Clark was head of government publications when prior to 2010 a preliminary project began. “We were in the process of cataloging our collections and opening access, so this was a great opportunity,” she says. For the initial stage of the Google partnership, the Libraries sent to be scanned about 84,000 government documents, which are mostly in the public domain. Those documents were then shared with HathiTrust. Clark’s expertise with government documents led to her serving on several HathiTrust advisory committees over the last seven years. And the Libraries’ contributions of U.S. government documents, Butler says, have really “catapulted” HathiTrust’s to a substantial collection.
At the start, pulling those documents was a job for Wendy Kieser, now in Collection Management & Preservation. As the Google Project at the U transitioned to its major effort of pulling books to be scanned, she became the Operations Manager, overseeing student workers. About six months ago, she became the Project Manager, working with the sponsors and taking on the job of being in contact with the Google team about shipments. (Currently, Google Project is taking a break because of the coronavirus.)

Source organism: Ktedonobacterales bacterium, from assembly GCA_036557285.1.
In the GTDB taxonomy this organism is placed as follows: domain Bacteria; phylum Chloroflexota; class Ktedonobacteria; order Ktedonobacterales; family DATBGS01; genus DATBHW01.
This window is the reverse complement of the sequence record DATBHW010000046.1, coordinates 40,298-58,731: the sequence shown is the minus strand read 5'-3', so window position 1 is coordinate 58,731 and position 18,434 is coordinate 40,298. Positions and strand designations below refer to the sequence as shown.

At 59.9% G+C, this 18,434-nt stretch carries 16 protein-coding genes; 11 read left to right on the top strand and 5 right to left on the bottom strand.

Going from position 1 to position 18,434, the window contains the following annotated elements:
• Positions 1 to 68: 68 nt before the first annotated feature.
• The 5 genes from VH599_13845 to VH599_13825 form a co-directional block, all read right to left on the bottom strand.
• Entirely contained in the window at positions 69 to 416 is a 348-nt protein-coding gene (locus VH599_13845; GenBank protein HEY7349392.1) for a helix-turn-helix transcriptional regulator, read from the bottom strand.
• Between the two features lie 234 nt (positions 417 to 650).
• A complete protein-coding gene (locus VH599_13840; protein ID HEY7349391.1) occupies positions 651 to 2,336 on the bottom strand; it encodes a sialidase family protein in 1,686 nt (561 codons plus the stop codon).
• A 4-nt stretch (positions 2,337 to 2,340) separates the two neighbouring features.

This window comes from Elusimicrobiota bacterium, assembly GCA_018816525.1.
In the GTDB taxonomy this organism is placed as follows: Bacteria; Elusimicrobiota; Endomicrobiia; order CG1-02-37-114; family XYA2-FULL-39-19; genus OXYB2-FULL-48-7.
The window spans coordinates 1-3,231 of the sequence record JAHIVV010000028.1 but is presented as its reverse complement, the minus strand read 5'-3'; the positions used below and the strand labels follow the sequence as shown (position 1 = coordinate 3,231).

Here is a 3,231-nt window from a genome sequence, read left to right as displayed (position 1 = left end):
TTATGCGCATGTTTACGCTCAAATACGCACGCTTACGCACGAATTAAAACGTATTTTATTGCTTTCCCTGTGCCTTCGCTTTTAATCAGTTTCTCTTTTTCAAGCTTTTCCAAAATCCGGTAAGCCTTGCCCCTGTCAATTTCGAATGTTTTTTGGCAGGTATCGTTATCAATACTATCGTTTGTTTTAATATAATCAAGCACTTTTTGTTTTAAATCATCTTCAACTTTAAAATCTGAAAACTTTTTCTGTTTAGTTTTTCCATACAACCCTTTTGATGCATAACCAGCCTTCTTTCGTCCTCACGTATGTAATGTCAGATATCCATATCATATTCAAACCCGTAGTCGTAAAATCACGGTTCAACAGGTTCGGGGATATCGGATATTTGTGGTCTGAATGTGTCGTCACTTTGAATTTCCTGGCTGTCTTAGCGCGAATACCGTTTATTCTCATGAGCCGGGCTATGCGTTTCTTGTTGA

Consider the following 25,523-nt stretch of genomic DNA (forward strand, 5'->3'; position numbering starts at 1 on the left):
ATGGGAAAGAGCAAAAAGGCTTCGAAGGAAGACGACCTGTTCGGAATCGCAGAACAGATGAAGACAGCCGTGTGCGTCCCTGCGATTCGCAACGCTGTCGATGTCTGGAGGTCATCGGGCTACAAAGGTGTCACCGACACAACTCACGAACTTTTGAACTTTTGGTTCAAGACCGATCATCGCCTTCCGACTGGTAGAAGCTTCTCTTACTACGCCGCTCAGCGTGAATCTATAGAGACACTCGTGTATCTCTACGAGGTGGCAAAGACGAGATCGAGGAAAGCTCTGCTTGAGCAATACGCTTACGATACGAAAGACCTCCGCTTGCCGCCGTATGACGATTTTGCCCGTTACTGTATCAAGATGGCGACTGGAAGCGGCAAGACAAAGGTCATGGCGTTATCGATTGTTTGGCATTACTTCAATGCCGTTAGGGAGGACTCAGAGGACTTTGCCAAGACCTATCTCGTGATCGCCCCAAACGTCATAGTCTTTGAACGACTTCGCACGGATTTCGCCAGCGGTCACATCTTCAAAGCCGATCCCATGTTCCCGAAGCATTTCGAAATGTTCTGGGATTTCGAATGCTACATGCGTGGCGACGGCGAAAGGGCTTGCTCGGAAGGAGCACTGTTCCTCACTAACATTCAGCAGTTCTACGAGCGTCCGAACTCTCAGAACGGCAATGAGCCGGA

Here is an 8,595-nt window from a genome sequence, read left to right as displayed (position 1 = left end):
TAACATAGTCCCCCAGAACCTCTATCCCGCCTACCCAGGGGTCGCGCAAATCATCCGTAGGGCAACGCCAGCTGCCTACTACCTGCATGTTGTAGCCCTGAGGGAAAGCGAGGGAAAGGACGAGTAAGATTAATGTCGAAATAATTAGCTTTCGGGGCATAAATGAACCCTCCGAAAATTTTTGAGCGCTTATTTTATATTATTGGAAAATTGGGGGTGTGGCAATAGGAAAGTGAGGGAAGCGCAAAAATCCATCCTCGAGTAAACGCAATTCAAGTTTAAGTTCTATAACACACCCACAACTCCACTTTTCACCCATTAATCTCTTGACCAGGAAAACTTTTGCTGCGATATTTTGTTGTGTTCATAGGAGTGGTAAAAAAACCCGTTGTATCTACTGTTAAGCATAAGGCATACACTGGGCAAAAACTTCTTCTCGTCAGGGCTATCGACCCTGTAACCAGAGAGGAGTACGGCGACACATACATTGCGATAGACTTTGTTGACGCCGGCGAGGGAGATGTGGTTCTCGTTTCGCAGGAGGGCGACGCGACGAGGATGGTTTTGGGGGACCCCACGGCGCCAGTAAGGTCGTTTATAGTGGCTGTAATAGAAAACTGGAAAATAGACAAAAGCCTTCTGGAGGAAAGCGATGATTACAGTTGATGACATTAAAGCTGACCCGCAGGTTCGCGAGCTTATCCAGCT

Even before Kieser and her team can get to work, however, Data Analyst Chris Rose has an essential role. He provides Google with a list of our catalog, as do other partner institutions.
“Once Google has decided what Minnesota is able to provide, versus all the other institutions who are partners,” Rose says, “they post candidate lists. I download the candidates list and supplement with data from our system.” The team that pulls materials also updates records in the Libraries’ Alma system and Rose provides files, including metadata, for the shipments.
Google’s stringent criteria
Google has stringent criteria for materials to be scanned: They must be in good shape, with intact spines and paper that is not too brittle. And they must not be too large for Google’s scanners. Rose says that while preparing materials for Google, the Libraries evaluated more than 1 million items.